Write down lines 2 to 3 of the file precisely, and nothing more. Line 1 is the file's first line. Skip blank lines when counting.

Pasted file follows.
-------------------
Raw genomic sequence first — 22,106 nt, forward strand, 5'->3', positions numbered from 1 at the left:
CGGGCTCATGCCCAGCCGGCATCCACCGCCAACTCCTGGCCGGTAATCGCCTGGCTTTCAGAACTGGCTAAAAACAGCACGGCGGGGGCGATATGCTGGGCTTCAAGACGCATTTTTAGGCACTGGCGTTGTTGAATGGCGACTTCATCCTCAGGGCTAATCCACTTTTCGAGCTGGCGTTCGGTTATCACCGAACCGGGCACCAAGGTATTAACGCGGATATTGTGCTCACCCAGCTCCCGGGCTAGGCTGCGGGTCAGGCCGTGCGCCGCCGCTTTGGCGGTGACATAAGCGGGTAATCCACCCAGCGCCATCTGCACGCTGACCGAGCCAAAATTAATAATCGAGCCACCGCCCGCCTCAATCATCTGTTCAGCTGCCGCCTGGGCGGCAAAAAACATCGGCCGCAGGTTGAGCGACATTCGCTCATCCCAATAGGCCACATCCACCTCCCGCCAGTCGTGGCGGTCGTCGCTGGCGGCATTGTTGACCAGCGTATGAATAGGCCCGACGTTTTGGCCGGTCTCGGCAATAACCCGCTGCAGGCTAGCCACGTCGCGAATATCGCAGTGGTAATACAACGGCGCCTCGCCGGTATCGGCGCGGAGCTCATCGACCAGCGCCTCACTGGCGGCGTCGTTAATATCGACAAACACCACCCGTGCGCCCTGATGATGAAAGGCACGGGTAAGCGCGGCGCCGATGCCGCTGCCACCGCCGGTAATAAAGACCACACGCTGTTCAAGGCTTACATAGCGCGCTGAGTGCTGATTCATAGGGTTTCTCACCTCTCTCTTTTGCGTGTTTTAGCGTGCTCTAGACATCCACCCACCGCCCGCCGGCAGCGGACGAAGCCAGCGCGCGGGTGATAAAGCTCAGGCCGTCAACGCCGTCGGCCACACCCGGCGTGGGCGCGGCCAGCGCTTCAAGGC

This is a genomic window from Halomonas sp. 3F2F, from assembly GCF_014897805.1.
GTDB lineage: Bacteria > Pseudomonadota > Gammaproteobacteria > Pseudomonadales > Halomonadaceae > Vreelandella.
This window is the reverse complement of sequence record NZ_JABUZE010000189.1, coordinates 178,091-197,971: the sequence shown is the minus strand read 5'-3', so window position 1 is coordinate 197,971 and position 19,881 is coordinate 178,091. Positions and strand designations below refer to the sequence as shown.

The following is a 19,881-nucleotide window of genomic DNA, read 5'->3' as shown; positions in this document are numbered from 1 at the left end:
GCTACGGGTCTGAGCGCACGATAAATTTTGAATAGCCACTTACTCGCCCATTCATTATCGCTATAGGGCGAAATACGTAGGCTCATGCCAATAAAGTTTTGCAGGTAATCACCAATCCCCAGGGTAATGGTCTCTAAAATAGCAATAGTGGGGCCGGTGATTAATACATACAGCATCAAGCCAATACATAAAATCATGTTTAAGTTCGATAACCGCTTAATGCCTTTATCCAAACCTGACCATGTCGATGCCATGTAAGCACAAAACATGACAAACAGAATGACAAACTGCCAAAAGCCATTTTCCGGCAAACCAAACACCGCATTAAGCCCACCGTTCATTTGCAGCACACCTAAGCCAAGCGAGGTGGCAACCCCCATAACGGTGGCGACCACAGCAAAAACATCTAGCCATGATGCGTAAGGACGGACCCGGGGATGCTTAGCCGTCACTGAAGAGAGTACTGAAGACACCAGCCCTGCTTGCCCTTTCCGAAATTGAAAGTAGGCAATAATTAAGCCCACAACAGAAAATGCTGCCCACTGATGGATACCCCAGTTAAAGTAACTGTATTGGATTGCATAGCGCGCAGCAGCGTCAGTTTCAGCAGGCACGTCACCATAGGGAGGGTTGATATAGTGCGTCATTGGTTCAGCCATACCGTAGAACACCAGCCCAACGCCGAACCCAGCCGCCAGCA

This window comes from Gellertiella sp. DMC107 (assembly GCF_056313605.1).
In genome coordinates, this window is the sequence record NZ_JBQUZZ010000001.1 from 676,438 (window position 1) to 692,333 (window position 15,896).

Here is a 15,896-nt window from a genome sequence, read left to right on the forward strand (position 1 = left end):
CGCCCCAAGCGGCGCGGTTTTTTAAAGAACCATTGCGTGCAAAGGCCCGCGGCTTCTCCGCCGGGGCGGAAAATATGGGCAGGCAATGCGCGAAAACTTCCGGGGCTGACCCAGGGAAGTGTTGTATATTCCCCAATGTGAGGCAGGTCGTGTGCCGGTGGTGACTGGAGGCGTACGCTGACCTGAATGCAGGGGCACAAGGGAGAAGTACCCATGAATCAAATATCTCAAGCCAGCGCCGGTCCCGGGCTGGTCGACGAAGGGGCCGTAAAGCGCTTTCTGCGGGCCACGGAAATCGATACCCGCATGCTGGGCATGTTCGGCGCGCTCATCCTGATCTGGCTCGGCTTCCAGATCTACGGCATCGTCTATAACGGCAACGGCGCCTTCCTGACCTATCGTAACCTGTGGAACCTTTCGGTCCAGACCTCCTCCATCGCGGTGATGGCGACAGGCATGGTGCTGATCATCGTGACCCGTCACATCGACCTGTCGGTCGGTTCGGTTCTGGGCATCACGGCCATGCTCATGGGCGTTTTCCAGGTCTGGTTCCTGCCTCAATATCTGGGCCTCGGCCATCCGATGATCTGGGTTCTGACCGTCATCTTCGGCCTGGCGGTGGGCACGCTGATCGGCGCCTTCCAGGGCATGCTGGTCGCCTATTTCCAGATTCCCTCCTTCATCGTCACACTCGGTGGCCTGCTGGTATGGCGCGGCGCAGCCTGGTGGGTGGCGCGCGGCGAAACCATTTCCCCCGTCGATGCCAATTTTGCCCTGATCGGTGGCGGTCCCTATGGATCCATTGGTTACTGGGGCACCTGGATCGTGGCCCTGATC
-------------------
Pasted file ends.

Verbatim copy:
CGGGCTCATGCCCAGCCGGCATCCACCGCCAACTCCTGGCCGGTAATCGCCTGGCTTTCAGAACTGGCTAAAAACAGCACGGCGGGGGCGATATGCTGGGCTTCAAGACGCATTTTTAGGCACTGGCGTTGTTGAATGGCGACTTCATCCTCAGGGCTAATCCACTTTTCGAGCTGGCGTTCGGTTATCACCGAACCGGGCACCAAGGTATTAACGCGGATATTGTGCTCACCCAGCTCCCGGGCTAGGCTGCGGGTCAGGCCGTGCGCCGCCGCTTTGGCGGTGACATAAGCGGGTAATCCACCCAGCGCCATCTGCACGCTGACCGAGCCAAAATTAATAATCGAGCCACCGCCCGCCTCAATCATCTGTTCAGCTGCCGCCTGGGCGGCAAAAAACATCGGCCGCAGGTTGAGCGACATTCGCTCATCCCAATAGGCCACATCCACCTCCCGCCAGTCGTGGCGGTCGTCGCTGGCGGCATTGTTGACCAGCGTATGAATAGGCCCGACGTTTTGGCCGGTCTCGGCAATAACCCGCTGCAGGCTAGCCACGTCGCGAATATCGCAGTGGTAATACAACGGCGCCTCGCCGGTATCGGCGCGGAGCTCATCGACCAGCGCCTCACTGGCGGCGTCGTTAATATCGACAAACACCACCCGTGCGCCCTGATGATGAAAGGCACGGGTAAGCGCGGCGCCGATGCCGCTGCCACCGCCGGTAATAAAGACCACACGCTGTTCAAGGCTTACATAGCGCGCTGAGTGCTGATTCATAGGGTTTCTCACCTCTCTCTTTTGCGTGTTTTAGCGTGCTCTAGACATCCACCCACCGCCCGCCGGCAGCGGACGAAGCCAGCGCGCGGGTGATAAAGCTCAGGCCGTCAACGCCGTCGGCCACACCCGGCGTGGGCGCGGCCAGCGCTTCAAGGC

This is a genomic window from Halomonas sp. 3F2F, from assembly GCF_014897805.1.